The more light you have the better you can see. It's not about the light so much as it causes your eyes (irises) to close up and things are more sharp. Much like a lens.

Ever use just a hole in a piece of paper as a magnifying glass?

Hm.  :thinking: Was this discussed on this forum?
Carl (aka Zee) Will sometimes respond to 'hey' but never 'hey you'.
"To work. To work."
Zee-Another Thread Trasher.

Offline GWRdriver

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Re: Workshop and Task LED Lighting
« Reply #18 on: September 02, 2018, 02:24:52 AM »
Our local stores just don't have anything yet plus to get at most of my fixtures I will need to move stuff to get at each one. So that slows me down. - Pete

I had to deal with that in a couple of areas also, but I managed work-arounds without too much difficulty.
Cheers,
Harry

Offline Ye-Ole Steam Dude

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Re: Workshop and Task LED Lighting
« Reply #19 on: September 02, 2018, 01:15:12 PM »
Hello every one,

Thanks to this thread I decided to buy some LED shop lights instead of the old florescent lights. Went online and found these units at Lowe’s and they are perfect for my application. They are 4-foot long and have a pull chain switch for the On / Off and they come pre-wired with a 115v plug. Even with the existing lighting in my shop there was not enough good light at either the Mill or the Lathe, I would have had to use a gooseneck at each station. Now as you can see from the photos I have really good lighting at both stations.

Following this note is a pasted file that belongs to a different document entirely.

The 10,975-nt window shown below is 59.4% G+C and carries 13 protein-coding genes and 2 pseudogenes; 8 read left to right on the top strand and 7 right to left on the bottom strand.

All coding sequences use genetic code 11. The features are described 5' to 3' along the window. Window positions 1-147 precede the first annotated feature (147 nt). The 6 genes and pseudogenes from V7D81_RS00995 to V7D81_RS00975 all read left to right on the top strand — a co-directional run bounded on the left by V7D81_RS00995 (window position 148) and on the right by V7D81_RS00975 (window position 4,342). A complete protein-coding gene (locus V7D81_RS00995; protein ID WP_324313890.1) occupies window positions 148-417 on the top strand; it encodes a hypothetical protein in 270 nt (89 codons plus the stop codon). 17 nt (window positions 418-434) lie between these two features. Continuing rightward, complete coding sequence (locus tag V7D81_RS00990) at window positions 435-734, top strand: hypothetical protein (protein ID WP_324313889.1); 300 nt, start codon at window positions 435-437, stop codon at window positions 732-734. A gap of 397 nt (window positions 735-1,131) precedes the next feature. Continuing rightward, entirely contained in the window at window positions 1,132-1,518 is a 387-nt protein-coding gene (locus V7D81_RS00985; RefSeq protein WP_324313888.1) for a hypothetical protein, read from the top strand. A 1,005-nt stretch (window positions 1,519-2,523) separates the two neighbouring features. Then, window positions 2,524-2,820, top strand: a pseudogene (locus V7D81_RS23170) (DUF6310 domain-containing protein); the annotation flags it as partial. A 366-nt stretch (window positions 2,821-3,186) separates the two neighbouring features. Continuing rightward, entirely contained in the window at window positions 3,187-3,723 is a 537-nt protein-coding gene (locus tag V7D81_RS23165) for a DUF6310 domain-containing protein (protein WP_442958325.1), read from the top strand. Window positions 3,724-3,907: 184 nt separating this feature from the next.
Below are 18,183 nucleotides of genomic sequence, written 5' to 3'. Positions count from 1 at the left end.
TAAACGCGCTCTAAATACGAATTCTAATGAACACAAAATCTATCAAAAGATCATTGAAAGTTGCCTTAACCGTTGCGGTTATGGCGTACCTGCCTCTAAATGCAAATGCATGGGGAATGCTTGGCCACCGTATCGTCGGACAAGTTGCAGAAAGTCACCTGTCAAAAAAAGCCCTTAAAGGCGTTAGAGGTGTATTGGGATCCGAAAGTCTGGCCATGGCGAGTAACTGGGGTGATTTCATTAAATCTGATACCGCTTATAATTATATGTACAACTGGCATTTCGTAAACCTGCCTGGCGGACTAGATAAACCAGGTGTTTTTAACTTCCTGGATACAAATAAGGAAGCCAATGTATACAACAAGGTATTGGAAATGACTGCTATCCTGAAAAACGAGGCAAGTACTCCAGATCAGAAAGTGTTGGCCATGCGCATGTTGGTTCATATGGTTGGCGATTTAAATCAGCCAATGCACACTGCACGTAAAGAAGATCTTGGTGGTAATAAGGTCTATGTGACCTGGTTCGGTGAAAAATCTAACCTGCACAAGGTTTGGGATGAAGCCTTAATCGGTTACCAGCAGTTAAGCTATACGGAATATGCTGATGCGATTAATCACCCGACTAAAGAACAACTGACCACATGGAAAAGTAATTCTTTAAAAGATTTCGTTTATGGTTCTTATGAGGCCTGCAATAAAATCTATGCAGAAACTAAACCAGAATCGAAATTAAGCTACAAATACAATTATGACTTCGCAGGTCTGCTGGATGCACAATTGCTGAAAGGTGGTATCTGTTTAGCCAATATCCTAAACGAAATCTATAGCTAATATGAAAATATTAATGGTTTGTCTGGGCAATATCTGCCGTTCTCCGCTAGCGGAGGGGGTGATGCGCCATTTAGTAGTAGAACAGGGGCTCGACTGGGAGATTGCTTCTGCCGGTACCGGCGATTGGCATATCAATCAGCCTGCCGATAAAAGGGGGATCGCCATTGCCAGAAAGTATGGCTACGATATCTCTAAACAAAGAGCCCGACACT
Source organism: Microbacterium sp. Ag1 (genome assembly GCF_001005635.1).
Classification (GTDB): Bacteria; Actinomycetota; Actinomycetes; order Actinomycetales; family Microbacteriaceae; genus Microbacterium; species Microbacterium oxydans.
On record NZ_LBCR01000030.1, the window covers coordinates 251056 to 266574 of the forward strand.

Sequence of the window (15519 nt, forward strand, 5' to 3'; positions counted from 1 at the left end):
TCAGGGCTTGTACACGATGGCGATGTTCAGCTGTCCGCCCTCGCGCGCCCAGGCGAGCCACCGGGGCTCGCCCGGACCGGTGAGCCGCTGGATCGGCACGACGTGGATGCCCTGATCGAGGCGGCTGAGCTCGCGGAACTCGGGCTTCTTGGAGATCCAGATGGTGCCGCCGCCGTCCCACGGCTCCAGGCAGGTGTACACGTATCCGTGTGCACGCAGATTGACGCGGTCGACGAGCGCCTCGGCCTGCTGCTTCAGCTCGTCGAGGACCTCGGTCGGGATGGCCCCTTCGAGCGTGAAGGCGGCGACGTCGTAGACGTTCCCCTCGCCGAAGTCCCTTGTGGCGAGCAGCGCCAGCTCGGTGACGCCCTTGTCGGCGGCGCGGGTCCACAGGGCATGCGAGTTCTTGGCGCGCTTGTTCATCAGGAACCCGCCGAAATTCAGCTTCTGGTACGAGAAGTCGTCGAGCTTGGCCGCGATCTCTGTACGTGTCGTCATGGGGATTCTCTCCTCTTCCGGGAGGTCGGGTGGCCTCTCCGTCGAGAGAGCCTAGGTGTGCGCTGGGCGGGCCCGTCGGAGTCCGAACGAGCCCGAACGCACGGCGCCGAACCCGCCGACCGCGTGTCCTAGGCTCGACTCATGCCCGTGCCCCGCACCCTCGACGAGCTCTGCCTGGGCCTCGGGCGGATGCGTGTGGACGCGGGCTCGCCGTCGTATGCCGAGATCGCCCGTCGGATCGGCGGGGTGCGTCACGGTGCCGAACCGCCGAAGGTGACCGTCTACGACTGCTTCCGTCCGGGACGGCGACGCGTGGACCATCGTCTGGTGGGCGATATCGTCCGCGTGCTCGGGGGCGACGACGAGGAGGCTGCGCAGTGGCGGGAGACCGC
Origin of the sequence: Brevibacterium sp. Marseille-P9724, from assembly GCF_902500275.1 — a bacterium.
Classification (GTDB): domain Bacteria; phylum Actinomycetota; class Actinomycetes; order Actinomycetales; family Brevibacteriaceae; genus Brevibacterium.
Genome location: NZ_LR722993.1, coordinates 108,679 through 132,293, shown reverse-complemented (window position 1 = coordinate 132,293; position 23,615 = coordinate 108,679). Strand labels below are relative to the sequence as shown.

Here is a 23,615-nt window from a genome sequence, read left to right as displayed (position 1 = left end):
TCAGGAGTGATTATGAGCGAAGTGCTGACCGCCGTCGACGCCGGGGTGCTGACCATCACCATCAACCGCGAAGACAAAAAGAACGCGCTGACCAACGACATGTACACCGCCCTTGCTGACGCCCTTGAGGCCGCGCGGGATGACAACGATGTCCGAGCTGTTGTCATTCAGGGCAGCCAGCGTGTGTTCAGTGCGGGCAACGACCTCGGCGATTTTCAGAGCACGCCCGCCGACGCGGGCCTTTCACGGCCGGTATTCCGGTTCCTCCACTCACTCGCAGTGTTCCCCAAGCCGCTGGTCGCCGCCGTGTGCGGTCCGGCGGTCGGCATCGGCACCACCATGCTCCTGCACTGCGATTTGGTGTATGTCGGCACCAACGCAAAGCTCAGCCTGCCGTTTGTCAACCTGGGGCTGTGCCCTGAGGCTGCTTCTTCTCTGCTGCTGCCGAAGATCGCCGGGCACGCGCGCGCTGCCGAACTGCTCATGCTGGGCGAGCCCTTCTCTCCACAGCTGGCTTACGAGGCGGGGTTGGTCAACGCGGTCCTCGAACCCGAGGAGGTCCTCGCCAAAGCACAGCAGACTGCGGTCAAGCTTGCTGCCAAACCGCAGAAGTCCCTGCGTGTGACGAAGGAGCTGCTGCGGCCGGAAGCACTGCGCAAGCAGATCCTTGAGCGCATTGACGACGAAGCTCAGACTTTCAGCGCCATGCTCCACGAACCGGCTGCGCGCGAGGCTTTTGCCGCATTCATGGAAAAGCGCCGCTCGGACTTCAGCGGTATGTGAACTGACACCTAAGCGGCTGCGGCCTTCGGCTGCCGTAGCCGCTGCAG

The only drawback is I might have to wear sunglasses while machining.

Thanks guys for all the good information shared on this thread.

Have a great day,
Thomas

Offline Kim

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Re: Workshop and Task LED Lighting
« Reply #20 on: September 02, 2018, 04:27:22 PM »
That's excellent, Thomas!  You can never have too much light :)
I added a bunch of LED lights with my recent shop renovation.  They are noticeably brighter than the high output florescent that I use in the rest of the shop.  Even considered replacing the old ones.  But I decided to wait till the tubes start going.